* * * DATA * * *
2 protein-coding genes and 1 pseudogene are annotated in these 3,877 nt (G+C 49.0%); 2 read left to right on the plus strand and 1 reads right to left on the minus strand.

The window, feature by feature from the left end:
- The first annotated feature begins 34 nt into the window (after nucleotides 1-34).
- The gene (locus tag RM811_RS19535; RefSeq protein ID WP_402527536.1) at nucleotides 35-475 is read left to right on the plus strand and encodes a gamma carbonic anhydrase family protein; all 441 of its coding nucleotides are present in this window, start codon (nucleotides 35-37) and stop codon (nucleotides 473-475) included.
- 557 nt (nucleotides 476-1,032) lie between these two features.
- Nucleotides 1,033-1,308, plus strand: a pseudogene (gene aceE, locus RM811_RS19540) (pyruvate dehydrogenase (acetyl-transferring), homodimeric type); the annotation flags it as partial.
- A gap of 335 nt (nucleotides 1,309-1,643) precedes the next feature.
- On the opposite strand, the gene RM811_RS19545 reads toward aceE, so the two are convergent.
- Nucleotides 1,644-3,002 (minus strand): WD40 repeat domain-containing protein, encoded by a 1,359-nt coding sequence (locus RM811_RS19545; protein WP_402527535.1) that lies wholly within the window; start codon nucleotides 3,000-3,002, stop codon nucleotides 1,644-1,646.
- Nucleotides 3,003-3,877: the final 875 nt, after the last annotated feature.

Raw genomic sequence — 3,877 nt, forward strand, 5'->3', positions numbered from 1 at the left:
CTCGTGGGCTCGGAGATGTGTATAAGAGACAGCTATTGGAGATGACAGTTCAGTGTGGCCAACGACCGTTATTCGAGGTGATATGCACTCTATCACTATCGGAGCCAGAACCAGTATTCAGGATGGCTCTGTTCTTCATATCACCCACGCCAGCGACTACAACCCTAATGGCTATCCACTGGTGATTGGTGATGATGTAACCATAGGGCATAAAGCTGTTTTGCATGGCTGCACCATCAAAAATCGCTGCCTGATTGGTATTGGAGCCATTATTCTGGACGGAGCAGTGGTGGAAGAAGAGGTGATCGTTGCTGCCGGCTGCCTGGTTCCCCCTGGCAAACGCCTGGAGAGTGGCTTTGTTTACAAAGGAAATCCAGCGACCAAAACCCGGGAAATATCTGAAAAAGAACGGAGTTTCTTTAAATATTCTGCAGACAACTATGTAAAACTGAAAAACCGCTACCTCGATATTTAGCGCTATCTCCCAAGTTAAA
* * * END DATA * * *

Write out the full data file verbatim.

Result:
2 protein-coding genes and 1 pseudogene are annotated in these 3,877 nt (G+C 49.0%); 2 read left to right on the plus strand and 1 reads right to left on the minus strand.

The window, feature by feature from the left end:
- The first annotated feature begins 34 nt into the window (after nucleotides 1-34).
- The gene (locus tag RM811_RS19535; RefSeq protein ID WP_402527536.1) at nucleotides 35-475 is read left to right on the plus strand and encodes a gamma carbonic anhydrase family protein; all 441 of its coding nucleotides are present in this window, start codon (nucleotides 35-37) and stop codon (nucleotides 473-475) included.
- 557 nt (nucleotides 476-1,032) lie between these two features.
- Nucleotides 1,033-1,308, plus strand: a pseudogene (gene aceE, locus RM811_RS19540) (pyruvate dehydrogenase (acetyl-transferring), homodimeric type); the annotation flags it as partial.
- A gap of 335 nt (nucleotides 1,309-1,643) precedes the next feature.
- On the opposite strand, the gene RM811_RS19545 reads toward aceE, so the two are convergent.
- Nucleotides 1,644-3,002 (minus strand): WD40 repeat domain-containing protein, encoded by a 1,359-nt coding sequence (locus RM811_RS19545; protein WP_402527535.1) that lies wholly within the window; start codon nucleotides 3,000-3,002, stop codon nucleotides 1,644-1,646.
- Nucleotides 3,003-3,877: the final 875 nt, after the last annotated feature.

Raw genomic sequence — 3,877 nt, forward strand, 5'->3', positions numbered from 1 at the left:
CTCGTGGGCTCGGAGATGTGTATAAGAGACAGCTATTGGAGATGACAGTTCAGTGTGGCCAACGACCGTTATTCGAGGTGATATGCACTCTATCACTATCGGAGCCAGAACCAGTATTCAGGATGGCTCTGTTCTTCATATCACCCACGCCAGCGACTACAACCCTAATGGCTATCCACTGGTGATTGGTGATGATGTAACCATAGGGCATAAAGCTGTTTTGCATGGCTGCACCATCAAAAATCGCTGCCTGATTGGTATTGGAGCCATTATTCTGGACGGAGCAGTGGTGGAAGAAGAGGTGATCGTTGCTGCCGGCTGCCTGGTTCCCCCTGGCAAACGCCTGGAGAGTGGCTTTGTTTACAAAGGAAATCCAGCGACCAAAACCCGGGAAATATCTGAAAAAGAACGGAGTTTCTTTAAATATTCTGCAGACAACTATGTAAAACTGAAAAACCGCTACCTCGATATTTAGCGCTATCTCCCAAGTTAAA